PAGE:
After successfully running fmriprep and tedana, there is a denoised image that needs to be transformed from native to MNI and have distortion correction before statistical analysis in FEAT. I’d like these two steps to be as well matched to the fmriprep pipeline as possible.
Instead of the distortion correction and spatial normalization steps again, I’m hoping that I can just use the optimally combined data from fmriprep as the input and append the time-course of the rejected tedana components to my confounds file that I’m using in my statistical analyses (in FSL/FEAT). However, I’m not sure if this strategy is the recommended approach. Is there anything else to consider with how these components might interact with the multiple echos or subsequent denoising and analyses in FSL/FEAT? I would like to ensure that all of my denoising and analyses are done in one step so that I can avoid re-introducing noise (cf. Lindquist et al., 2020, HBM).
One question- What version of fMRIPrep did you use?
If you used v21.0.0 or v21.0.1, there might be a double-unwarping issue affecting the optimally combined data fMRIPrep generates, but not the individual, preprocessed echos. In that case you would probably want to combine the individual echos and then apply the transforms afterwards, rather than use the standard-space combined data that are available. You can look at https://github.com/nipreps/fmriprep/issues/2727 for more info.
This is totally valid. We (the tedana devs) are actually in the process of adding information about that kind of denoising into our documentation. If you want more info about our thoughts on it, you can take a look at https://github.com/ME-ICA/tedana/pull/823. The considerations for including tedana’s ICA components in your GLM are basically the same as if you used ICA-AROMA for denoising and wanted to regress out its noise components. I believe there are a few questions about ICA-AROMA on NeuroStars that would be relevant to you, such as ICA-AROMA and Head Motion Regression or Aggressive vs nonaggressive denoising.
Additionally, @handwerker might have some insight into how best to do this.
I don’t think there’s an issue with the nature of the ICA components (i.e., the fact that they’re classified based on TE [in]dependence).
I think your primary concern should be about confound regressor independence. If you’re going to include nuisance regressors like motion parameters in your GLM, then you might want to orthogonalized the ICA components w.r.t. the other nuisance regressors, or vice versa.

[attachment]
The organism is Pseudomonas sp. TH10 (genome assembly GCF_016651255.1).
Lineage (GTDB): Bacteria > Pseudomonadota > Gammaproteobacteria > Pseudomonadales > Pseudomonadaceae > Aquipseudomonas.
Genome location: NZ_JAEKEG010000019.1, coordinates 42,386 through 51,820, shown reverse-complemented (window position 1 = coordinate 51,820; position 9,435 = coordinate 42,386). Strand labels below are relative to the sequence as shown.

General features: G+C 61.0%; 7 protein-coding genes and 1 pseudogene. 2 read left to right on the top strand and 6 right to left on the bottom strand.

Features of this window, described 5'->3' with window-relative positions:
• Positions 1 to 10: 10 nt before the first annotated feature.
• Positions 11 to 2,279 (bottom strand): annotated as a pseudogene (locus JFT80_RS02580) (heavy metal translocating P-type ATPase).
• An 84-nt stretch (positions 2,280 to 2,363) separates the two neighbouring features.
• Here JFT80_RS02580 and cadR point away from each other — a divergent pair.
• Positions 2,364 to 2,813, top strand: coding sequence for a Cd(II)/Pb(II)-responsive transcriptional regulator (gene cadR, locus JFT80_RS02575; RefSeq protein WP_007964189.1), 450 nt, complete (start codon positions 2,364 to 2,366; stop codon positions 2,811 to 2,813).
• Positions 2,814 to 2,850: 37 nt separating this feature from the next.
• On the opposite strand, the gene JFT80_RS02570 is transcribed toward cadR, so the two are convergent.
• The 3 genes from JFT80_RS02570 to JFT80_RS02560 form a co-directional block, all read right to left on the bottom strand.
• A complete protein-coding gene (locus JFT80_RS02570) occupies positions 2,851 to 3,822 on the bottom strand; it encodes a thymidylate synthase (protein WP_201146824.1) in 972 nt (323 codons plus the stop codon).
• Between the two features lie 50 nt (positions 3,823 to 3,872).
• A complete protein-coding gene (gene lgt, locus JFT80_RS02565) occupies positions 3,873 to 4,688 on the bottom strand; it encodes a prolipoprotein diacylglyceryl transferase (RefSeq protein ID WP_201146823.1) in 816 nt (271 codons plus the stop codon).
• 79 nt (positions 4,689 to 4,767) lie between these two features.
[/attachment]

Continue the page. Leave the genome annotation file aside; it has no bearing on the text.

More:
tedana also has an option (--tedort) to orthogonalize the rejected ICA components w.r.t. the accepted ICA components, resulting in what we’ve called “pure evil” components. It might be worth considering.
First off, thanks for answering basically all of my TEDANA questions so far by the way.
I am using fmriprep version 21.0.1 for the initial preprocessing with the --me-output-echos flag. These echos were the input for my tedana workflow. It’s good to know there may be a " double-unwarping" in the optimally combined data so I should definitely take the extra step of unwarping and registering the data myself.
To do all of that, it seems like I could just use a similar command as shown in the this post linked in the fmriprep issue you linked. The only thing different is that instead of files looking like space-T1w_desc-preproc_bold.nii.gz mine would look like ‘space-MNI152NLin2009cAsym_desc-preproc_bold.nii.gz’. That would be lovely as it wouldn’t require any data from scratch and I could still use the same fmriprep container to apply the transform.
Great that was my basic intuition I just wasn’t sure if the de-noising used information from the individual echos other than Good point on orthogonalizing the components at very least with other confounds. I was thinking I would take an approach similar to what @dvsmith describes at the end of that aggressive vs. nonaggressive post with tedana noise components, anatomical CompCor (for spatially diffuse noise), cosines, and non steady states in my GLM. Though I understand I’ll be trading off temporal degrees of freedom.